Did you know that in the US, some religious parents have the right to deny basic education to their children?
As Torah Bontrager wrote yesterday in the New York Daily News, many educated Americans are “not aware that the highest court in the country had set a precedent in favor of extremist religion over my basic rights. Over and over, I’ve seen how the system regularly protects religious sects as they harm children — from a failure to educate them to a failure to physically protect them.”
Torah’s opinion piece struck me powerfully
She was a raised in an Amish community near where I live in Michigan. She had to, in her own words, “escape” at the age of 15 in order to pursue a high school education and enjoy even the simplest human self determination. Startlingly, she had to buck the law in order to be free.
Her story reminds me so much of the obstacles many LGBTQ youth face as they struggle to enjoy basic human rights and dignity.
I roasted a goose yesterday and prepared a festive meal with all the trimmings. I wasn’t celebrating anything special; I live among the Amish and often buy poultry from them. Their free-range, antibiotic-free birds are incredibly tasty. Driving by a neighbor’s farm the other day, I got an urge to eat goose, so I pulled up a long gravel driveway, knocked on the door, and arranged to have one cleaned and plucked.
The Supreme Court would have sealed her fate: “becoming an ignorant Amish housewife.”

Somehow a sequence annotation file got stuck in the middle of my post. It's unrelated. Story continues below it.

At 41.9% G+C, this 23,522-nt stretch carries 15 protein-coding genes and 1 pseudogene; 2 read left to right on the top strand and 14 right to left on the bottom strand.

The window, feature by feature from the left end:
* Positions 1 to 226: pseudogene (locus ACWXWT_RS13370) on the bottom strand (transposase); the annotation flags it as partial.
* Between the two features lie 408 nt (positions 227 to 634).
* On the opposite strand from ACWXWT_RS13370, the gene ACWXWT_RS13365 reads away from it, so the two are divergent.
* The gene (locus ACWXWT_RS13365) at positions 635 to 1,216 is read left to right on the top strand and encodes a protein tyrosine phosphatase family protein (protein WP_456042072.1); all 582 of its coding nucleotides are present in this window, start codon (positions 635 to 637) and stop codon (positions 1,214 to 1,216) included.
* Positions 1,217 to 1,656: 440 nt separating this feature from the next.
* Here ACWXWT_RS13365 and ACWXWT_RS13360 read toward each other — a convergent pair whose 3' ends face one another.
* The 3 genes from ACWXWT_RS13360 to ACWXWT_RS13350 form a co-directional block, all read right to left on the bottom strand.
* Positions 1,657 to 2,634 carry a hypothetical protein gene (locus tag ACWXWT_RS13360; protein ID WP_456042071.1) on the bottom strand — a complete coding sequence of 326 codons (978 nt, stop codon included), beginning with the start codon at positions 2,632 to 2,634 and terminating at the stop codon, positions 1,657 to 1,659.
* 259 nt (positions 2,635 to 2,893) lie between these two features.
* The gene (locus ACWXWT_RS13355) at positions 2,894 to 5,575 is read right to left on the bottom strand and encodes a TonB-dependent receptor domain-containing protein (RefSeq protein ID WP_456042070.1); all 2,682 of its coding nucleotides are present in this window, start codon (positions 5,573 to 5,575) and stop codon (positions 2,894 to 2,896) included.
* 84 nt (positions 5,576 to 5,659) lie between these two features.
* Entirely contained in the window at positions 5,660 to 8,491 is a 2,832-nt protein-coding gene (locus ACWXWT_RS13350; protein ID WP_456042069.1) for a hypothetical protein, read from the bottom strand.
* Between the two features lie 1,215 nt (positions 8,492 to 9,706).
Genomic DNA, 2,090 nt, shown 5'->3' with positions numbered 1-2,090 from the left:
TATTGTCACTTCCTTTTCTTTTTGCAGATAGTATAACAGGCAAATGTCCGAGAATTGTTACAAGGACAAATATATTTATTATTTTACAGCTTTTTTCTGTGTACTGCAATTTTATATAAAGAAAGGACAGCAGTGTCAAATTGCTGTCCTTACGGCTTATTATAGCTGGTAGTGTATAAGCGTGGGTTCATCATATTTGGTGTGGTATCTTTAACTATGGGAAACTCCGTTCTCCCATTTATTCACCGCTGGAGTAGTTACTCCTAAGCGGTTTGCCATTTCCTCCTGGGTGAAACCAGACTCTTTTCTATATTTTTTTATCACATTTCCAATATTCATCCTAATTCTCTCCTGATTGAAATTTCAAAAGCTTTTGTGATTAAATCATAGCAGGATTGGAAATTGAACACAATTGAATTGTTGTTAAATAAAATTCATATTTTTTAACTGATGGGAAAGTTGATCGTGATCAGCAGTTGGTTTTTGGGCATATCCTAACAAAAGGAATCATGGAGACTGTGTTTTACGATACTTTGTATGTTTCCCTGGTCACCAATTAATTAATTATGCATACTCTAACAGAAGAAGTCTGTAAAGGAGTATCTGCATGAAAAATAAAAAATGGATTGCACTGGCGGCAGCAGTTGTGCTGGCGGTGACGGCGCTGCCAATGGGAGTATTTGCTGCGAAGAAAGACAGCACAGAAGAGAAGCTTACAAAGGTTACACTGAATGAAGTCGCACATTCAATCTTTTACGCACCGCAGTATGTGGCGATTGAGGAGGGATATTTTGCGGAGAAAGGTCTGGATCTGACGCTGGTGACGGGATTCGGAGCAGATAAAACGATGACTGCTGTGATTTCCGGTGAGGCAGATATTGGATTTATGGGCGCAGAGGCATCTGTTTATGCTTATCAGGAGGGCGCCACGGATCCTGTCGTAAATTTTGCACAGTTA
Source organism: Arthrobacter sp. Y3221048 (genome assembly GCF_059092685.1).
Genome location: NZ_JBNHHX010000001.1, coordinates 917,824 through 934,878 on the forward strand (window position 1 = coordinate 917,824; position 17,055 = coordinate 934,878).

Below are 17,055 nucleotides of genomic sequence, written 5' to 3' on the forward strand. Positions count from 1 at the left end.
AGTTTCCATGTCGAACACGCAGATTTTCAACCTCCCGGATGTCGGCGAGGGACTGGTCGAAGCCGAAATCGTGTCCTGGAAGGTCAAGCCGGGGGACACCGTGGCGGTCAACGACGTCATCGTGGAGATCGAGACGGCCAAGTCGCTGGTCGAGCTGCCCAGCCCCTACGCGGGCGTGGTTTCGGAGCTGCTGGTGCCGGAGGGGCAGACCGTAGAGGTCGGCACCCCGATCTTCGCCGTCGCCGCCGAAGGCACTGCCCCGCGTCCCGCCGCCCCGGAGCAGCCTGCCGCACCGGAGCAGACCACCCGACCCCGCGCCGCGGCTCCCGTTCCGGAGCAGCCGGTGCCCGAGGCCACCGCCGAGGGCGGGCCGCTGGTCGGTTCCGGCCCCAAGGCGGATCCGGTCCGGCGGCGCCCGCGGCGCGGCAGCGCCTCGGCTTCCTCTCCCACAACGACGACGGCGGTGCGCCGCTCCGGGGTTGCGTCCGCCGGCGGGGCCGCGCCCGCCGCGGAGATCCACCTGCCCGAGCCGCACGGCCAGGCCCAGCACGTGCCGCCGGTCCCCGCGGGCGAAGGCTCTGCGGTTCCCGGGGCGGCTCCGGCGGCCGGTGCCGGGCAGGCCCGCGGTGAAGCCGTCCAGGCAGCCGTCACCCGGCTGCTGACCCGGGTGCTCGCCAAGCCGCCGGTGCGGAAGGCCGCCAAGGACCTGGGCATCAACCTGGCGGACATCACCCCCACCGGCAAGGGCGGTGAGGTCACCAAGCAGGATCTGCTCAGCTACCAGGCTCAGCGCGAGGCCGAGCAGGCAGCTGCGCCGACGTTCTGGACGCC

I know this Amish family casually. An incredibly kind and friendly couple in their 60s preside over a clan that fills two large white farm houses. They grow corn, raise chickens, ducks, geese, cattle, and gorgeous quarter horses. The farm is immaculately clean and well maintained, the picture of rural efficiency and charm.
I buy my eggs from them, so I’m around often enough to have gotten to know them a little. Like all Amish families, this one features scores of children. Literally. The small ones walk to a little one-room schoolhouse nearby, and the teenagers work the farm all day with their parents. Read that again:
The teenagers work the farm all day
Amish kids don’t go to high school. They attend their own community schools through the 8th grade, learning basic skills like arithmetic and reading Biblical High German, English, and their own native Germanic dialect. They study no science, little history, and almost nothing about the world around them. Their schools are exempt from Michigan education standards because of a 1972 US Supreme Court case called Wisconsin vs. Yoder, which found that state compulsory school laws are an unconstitutional infringement on religious liberty.
People ask me about the Amish a lot
People often ask me what it’s like to live surrounded by the Amish. I find that most questioners tend to romanticize them. And for good reason! Lots of Amish people seem very happy with their way of life, healthy and cheerful. They live without electricity for the most part, with 19th-century technology. Many of them look quite content to run farms, marry, and raise big families.
But the Amish are people, not romantic ideals, and like all people they come in many varieties.
See the boy in the photo just above?